Consumers will pay more for higher welfare meat
Meat can be sold for a higher price if consumers think it is farmed to a higher welfare standard, according to new research.
Recent research carried out at the University of Reading suggested people are willing to pay more for even a “slight improvement” in the welfare of the animals they are eating. The research also showed that consumers favoured the welfare of cows and chickens more than pigs.
Agricultural economist and advisor to the UK government on animal welfare issues professor Richard Bennett led the research. Bennett said he planned to asses how much people in the UK wanted to improve farm animal welfare.
He said: "We kill more than 2m cattle, 9m pigs and almost 800m chickens a year in the UK to feed our demand for meat. With better understanding of animal behaviour, we can accurately measure the welfare of an individual animal in terms of its freedom from hunger, thirst, pain, injury, fear, and its ability to express normal behaviour - in short, what makes animals happy on a 0-100 scale.”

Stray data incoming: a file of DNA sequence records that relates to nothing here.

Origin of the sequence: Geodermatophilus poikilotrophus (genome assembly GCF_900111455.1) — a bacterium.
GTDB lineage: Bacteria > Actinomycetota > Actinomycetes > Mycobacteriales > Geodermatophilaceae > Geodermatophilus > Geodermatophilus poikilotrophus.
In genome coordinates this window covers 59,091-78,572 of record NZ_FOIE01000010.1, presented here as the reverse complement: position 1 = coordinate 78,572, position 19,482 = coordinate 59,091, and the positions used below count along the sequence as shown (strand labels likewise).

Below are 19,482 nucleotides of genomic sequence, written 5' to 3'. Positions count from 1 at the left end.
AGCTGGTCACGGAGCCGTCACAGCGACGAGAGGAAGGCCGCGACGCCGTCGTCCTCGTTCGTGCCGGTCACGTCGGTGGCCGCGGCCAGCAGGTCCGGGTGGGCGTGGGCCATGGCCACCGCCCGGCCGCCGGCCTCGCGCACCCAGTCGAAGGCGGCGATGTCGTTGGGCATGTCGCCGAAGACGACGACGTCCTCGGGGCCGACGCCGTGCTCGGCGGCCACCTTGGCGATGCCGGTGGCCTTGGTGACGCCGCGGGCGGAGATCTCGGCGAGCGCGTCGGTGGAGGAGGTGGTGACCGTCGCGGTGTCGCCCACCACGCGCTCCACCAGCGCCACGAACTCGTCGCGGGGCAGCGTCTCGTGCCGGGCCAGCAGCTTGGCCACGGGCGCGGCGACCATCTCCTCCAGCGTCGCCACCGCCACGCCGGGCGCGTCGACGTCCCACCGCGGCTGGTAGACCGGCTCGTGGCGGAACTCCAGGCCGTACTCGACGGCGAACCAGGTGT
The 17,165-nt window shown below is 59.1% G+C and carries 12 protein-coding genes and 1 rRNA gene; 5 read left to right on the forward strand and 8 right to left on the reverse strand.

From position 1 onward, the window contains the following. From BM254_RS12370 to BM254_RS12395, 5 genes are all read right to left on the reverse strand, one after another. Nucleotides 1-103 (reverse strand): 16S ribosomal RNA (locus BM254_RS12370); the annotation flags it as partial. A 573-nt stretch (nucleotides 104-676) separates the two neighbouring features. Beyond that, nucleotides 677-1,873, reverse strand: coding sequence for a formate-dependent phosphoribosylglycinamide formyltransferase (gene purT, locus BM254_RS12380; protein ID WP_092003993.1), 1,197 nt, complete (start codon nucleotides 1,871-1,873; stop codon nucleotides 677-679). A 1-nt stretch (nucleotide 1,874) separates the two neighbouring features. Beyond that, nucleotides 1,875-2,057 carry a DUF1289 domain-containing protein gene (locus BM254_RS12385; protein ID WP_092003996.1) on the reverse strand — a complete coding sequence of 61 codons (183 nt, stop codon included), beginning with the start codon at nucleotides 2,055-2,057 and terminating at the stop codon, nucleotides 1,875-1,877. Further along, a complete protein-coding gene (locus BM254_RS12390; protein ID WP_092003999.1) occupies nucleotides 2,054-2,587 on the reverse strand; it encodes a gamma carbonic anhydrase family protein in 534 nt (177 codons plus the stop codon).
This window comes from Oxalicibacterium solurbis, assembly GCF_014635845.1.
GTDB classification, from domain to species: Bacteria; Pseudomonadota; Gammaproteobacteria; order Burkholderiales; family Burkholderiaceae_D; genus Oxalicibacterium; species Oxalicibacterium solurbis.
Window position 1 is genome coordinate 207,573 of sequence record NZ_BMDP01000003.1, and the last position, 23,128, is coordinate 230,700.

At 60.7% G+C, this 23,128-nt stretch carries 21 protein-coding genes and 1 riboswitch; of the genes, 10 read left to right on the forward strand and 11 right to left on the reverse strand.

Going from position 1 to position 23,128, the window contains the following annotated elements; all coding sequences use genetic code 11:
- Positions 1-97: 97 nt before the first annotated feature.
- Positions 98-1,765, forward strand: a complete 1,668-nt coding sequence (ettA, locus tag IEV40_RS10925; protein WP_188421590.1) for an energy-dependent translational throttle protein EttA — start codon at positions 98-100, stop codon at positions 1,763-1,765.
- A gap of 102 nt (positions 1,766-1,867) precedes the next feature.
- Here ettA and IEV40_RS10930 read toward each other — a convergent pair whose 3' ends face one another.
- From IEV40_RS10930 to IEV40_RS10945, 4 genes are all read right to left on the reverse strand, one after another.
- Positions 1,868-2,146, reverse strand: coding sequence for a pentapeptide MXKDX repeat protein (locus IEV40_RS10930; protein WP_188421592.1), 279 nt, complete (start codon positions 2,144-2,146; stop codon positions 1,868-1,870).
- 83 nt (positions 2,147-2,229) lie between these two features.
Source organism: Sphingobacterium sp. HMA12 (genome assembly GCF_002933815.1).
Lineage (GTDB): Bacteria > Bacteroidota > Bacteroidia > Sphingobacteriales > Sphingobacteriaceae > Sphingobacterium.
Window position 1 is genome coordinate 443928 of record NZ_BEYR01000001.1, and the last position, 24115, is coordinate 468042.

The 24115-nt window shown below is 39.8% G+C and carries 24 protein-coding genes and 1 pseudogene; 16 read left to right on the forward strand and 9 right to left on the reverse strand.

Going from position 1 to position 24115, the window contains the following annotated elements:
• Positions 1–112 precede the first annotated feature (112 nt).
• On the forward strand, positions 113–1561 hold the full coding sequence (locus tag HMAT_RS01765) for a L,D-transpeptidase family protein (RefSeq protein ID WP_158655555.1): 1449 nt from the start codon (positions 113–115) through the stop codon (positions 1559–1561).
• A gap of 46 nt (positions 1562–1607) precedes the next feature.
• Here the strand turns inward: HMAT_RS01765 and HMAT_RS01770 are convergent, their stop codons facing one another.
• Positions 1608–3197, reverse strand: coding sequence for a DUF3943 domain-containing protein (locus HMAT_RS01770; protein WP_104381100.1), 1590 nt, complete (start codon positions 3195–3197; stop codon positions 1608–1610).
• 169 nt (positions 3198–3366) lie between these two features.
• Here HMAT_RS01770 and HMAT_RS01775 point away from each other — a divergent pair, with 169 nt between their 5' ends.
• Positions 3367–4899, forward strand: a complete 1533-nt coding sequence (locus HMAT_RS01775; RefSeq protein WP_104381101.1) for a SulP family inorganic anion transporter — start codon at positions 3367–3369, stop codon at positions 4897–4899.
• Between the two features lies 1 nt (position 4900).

The research showed that people are interested in the welfare of animals bred for meat. Consumers were so interested in animal welfare that they were willing to pay more annually for even a “one-point increase in the happiness scale of the animals they eat”.
Also highlighted in the research was the fact that consumers were willing to pay an extra £5.24, £5.10 and £4.57 a year to improve the welfare of cattle, chickens and pigs retrospectively.
Bennett added: “We hope that our approach will be able to support future policy decisions on farm animal welfare by explicitly showing the value people attribute to the welfare of farm animals.”
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